The strategic vision of the organization moves beyond the mission statement to provide a perspective on where the company is headed and what the organization can become in the future (Snell & Bohlander, 2007). Although these two terms, mission and vision are often used interchangeably, the vision statement usually is used to clarify the long-term direction of the company and its strategic intent.
Organizational core values are the strong enduring beliefs and principles that the company uses as a foundation for its decisions (Snell & Bohlander, 2007). For example, multinational corporation, Starbucks, has the following core values:
Provide a great work environment and treat each other with respect and dignity.
Embrace diversity as an essential component in the way we do business.
Apply the highest standards of excellence to the purchasing, roasting, and fresh delivery of our coffee.
Develop enthusiastically satisfied customers all the time.
Contribute positively to our communities and our environtment.
Recognize that profitability is essential to our future success.
3.2 External/environmental analysis
The analysis of external opportunities and threats, which is the second part of the strategic management process is driven by the mission, vision, and values. The way organizations are run and how people are managed can be affected by the changes in the external environment. These changes that do happen may represent opportunities, and some changes actually do in fact represent real threats to the organization. Resulting from this, successful strategic management depends on an accurate and thorough evaluation of the environment. There are many changes in the environment that can affect an organization and by scanning the environment for changes, managers are able to anticipate their impact and make adjustments early. While there are many factors in the general environment that may influence strategic decisions, analysis of the firm's competitive environment is central to strategic planning. The five forces of competitive environment are customers, rival firms, new entrants, substitutes, and suppliers. The rule of thumb is: The more power each of these forces has, the less profitable (and therefore attractive) the industry will be (Snell & Bohlander, 2007).
One assessment that is important to a firm is identifying the needs of its customers. Strategy focuses on customer value, and different customers have needs for different things. There is a saying, "one size does not fit all" and firms have to know how to provide value to customers. In a firm, this is the foundation of strategy, and it influences the skills and behaviour that will be needed from employees.
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In addition to customer analysis, another element of industry analysis is examining the nature of competition. In the nature of competition, the question that is usually asked is, "who is the competition?" Usually, the answer is clear to everyone, but sometimes, it is just not. A good example of a firm to use would be Toys "R" Us. For many years Toys "R" Us have viewed their main competitors to be FAO Shwarz and KB Toys, who are also toy stores. However, very soon other large firms such as Wal-Mart and Target moved into this space very successfully. This occurrence made a direct effect on human resources planning for Toys "R" Us. As a result, Toys "R" Us had to modify their strategy to compete more on customer service and the expertise of its employees.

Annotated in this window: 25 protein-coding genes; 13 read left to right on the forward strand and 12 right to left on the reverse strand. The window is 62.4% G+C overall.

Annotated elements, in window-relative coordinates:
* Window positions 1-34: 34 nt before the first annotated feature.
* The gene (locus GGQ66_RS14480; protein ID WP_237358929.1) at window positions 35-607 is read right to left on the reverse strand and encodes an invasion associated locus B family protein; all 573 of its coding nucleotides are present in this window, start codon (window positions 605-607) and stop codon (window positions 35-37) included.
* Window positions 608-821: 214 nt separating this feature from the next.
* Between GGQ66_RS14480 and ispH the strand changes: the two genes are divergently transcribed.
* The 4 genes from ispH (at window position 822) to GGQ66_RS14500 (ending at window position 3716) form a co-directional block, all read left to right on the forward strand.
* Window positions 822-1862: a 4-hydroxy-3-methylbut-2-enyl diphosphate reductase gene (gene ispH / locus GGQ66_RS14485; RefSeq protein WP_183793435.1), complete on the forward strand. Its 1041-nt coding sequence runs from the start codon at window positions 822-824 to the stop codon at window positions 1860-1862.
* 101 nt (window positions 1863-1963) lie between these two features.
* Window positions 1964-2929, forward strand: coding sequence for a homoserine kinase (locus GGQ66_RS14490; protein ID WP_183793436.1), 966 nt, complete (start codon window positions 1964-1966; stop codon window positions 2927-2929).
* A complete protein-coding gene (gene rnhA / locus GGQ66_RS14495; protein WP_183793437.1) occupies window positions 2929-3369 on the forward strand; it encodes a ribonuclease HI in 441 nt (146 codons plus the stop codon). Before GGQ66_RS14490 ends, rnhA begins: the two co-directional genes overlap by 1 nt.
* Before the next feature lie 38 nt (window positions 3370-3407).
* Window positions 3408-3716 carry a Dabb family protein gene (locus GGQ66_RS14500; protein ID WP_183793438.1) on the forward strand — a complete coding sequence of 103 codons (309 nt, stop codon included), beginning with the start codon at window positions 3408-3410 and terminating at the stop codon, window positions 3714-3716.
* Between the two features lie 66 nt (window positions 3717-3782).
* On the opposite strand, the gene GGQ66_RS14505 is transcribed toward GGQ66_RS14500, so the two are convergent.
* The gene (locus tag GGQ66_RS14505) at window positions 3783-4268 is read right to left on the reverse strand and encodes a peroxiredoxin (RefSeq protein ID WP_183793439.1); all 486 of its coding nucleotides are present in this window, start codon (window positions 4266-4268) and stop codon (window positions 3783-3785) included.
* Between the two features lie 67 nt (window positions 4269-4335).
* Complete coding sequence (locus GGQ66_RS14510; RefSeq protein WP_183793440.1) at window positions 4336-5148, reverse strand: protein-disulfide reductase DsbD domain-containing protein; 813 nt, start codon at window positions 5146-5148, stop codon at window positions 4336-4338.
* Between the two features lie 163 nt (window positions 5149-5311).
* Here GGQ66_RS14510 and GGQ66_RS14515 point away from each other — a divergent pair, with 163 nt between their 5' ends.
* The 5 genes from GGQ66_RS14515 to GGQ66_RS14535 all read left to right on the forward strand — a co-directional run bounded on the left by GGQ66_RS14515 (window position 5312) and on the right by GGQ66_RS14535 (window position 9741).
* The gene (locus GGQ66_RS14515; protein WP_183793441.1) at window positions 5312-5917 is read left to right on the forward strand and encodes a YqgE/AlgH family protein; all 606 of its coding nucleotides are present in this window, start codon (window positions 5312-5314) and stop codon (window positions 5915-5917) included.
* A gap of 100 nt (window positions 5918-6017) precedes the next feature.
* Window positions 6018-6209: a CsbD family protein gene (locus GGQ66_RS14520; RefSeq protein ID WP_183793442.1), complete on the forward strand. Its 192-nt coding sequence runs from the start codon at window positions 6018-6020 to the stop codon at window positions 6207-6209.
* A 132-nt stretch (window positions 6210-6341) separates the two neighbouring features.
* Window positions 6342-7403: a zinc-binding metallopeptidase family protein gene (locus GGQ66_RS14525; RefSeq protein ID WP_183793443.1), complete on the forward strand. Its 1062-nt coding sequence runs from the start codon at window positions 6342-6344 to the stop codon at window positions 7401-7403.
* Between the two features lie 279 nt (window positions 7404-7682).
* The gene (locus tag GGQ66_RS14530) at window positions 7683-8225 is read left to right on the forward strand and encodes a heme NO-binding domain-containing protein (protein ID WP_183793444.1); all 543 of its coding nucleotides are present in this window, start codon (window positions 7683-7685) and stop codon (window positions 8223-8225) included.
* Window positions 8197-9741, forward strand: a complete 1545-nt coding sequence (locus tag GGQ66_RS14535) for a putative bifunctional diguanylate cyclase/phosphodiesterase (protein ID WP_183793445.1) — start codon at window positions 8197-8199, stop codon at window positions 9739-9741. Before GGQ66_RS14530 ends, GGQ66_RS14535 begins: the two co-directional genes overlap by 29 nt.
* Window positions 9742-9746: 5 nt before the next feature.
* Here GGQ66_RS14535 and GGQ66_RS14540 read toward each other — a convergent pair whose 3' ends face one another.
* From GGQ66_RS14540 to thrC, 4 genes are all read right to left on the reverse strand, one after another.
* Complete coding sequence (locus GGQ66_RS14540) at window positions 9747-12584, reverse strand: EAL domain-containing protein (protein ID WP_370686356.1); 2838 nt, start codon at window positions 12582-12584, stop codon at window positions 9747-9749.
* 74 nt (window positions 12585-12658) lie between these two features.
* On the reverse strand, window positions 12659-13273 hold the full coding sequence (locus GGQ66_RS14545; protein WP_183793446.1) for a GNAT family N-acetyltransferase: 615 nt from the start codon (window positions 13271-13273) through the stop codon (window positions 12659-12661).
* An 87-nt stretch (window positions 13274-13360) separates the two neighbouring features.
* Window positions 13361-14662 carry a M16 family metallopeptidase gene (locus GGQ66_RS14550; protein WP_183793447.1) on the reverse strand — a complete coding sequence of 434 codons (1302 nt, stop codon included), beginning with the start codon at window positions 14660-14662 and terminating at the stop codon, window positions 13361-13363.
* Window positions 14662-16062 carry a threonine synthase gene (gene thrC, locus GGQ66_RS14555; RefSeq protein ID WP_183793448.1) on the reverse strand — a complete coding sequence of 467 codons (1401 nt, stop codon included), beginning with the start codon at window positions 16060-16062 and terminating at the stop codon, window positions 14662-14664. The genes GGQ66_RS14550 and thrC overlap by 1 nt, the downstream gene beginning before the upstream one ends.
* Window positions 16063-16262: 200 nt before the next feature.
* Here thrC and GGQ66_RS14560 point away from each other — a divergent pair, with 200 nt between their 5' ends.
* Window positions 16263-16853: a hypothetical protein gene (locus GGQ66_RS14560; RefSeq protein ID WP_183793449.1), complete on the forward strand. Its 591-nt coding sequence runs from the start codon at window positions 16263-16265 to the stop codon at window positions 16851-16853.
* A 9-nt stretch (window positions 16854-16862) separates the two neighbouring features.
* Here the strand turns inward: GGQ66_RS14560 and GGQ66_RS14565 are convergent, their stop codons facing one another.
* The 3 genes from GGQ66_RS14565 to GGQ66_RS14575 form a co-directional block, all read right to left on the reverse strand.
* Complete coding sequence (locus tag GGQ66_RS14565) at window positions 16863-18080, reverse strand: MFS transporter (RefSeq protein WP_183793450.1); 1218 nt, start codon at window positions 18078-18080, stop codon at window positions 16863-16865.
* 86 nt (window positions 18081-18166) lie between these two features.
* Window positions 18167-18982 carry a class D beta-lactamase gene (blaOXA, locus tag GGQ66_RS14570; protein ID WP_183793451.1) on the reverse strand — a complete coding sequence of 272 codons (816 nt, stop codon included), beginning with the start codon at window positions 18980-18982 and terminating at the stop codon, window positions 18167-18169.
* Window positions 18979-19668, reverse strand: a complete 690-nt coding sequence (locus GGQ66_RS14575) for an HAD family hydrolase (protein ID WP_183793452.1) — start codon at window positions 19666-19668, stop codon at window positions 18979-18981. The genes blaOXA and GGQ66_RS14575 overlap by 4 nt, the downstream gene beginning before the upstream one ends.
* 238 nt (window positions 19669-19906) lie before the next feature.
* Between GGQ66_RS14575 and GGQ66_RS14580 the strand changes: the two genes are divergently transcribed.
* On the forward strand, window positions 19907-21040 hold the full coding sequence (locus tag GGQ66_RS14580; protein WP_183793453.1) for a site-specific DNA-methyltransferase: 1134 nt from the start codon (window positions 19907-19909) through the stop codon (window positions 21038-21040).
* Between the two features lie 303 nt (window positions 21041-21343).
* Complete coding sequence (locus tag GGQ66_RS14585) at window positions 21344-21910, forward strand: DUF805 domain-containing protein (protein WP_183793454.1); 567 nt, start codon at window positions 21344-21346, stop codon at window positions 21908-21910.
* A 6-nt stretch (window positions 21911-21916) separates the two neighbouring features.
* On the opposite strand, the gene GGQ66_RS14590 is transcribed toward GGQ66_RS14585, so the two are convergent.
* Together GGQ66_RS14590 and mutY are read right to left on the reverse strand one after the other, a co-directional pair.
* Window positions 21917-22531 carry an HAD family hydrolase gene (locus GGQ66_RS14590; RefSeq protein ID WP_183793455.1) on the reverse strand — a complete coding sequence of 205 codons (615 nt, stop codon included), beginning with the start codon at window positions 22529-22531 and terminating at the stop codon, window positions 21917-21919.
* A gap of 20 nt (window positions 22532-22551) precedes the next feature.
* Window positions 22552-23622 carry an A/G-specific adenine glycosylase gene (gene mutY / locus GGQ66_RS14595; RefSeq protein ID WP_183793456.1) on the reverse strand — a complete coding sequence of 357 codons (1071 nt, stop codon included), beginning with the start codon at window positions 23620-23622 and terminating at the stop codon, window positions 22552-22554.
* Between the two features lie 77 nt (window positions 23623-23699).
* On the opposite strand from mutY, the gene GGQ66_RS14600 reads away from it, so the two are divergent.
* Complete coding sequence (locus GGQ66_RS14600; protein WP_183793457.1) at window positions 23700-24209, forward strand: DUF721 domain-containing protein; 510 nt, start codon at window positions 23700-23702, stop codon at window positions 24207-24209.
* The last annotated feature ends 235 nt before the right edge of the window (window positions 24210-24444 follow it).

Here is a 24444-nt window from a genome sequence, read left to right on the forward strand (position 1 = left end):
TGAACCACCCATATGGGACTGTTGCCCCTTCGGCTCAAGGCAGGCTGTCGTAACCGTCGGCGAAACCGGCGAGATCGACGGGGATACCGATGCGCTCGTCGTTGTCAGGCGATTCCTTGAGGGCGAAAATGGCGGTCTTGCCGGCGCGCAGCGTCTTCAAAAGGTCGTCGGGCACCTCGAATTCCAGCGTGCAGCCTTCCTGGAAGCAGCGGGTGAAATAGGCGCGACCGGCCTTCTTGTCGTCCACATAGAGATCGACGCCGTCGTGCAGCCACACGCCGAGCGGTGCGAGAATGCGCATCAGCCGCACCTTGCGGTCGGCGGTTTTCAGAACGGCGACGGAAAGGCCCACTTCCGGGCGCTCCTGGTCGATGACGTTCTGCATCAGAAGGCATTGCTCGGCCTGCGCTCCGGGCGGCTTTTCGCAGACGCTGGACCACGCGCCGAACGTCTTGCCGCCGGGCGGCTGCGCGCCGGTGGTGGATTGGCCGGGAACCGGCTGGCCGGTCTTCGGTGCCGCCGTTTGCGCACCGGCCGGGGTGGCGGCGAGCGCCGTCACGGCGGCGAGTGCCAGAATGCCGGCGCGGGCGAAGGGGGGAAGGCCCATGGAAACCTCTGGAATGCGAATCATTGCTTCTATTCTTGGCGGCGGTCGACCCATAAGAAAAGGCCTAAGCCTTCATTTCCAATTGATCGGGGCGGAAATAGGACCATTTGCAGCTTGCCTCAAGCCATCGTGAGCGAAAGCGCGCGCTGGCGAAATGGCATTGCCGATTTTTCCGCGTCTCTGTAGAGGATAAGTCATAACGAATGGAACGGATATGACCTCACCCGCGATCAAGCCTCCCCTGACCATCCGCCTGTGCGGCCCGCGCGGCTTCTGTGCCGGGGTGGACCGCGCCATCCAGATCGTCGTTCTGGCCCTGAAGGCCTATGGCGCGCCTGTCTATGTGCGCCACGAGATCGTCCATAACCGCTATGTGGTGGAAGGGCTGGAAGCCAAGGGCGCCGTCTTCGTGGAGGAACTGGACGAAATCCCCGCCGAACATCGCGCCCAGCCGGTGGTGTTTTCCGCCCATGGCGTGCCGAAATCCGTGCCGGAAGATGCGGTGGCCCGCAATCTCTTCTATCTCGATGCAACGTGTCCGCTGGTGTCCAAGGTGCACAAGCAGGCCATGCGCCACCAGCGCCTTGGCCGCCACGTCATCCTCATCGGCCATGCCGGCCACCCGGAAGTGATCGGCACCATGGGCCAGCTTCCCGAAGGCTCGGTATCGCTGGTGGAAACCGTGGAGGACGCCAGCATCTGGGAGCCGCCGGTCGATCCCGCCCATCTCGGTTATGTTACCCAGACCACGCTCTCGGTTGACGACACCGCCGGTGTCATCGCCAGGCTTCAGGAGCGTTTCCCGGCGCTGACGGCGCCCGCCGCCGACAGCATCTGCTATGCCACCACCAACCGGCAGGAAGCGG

New companies can sometimes also enter an industry to compete with well established firms. In order to protect their position, firms often try to establish barriers of entry to keep new firms out of the industry. But when new firms do however enter the industry, it is because they often have a different or better way to provide value to customers. For example, when AirAsia entered the airline industry, it distinguished itself by providing low-cost air fares to holiday goers.
Sometimes also however, the biggest opportunity or threat in an industry is not from direct competition, but because of substitution. Take for example, the telephone industry. In the present era, cellular technology is rapidly substituting for land-line phone systems. Some firms today are using new technology to offer telephone service over the internet, also known as 'voice-over-ip' (VOIP). Such as these substitutions offer the same service or function as traditional firms, but through different methods. As a result, firms may need to adjust their skill base to support even the new technology, or they might need to think about how to compete in different ways.
Usually, organizations don't really create everything on their own, but instead have suppliers that provide them with key inputs. Such inputs may be raw materials for production, information and people. People or also called labour, has direct implications for strategic planning and human resources planning.
3.3 Internal analysis
Organizations not only conduct external analyses of environmental opportunities and threats, they also have to analyze their internal strengths and weaknesses. The reason why organizations make internal analysis is because it gives strategic decision makers an inventory of organizational skills and resources as well as their performance levels. An organization gains a competitive advantage when many resources are combined. Internal analysis focuses especially on what is called as "the three Cs". They are culture, competencies, and composition.
In the industry today, employee-oriented culture is very important to a firm. As a result, managers routinely conduct cultural audits to examine the attitudes and beliefs of the workforce as well as the activities they engage in. Through this analysis, management are able to see if whether critical values are embraced and demonstrated by employees throughout the organization. Usually, cultural audits involve discussions among top-level managers of how the organization's culture reveals itself to employees and how it can be influenced or improved. Through the use of interviews and observation, managers are able to learn about the culture of their organization and the attitudes of its employees. It is important that managers have to have a clear idea of how employees view their organization before any HR planning can take place.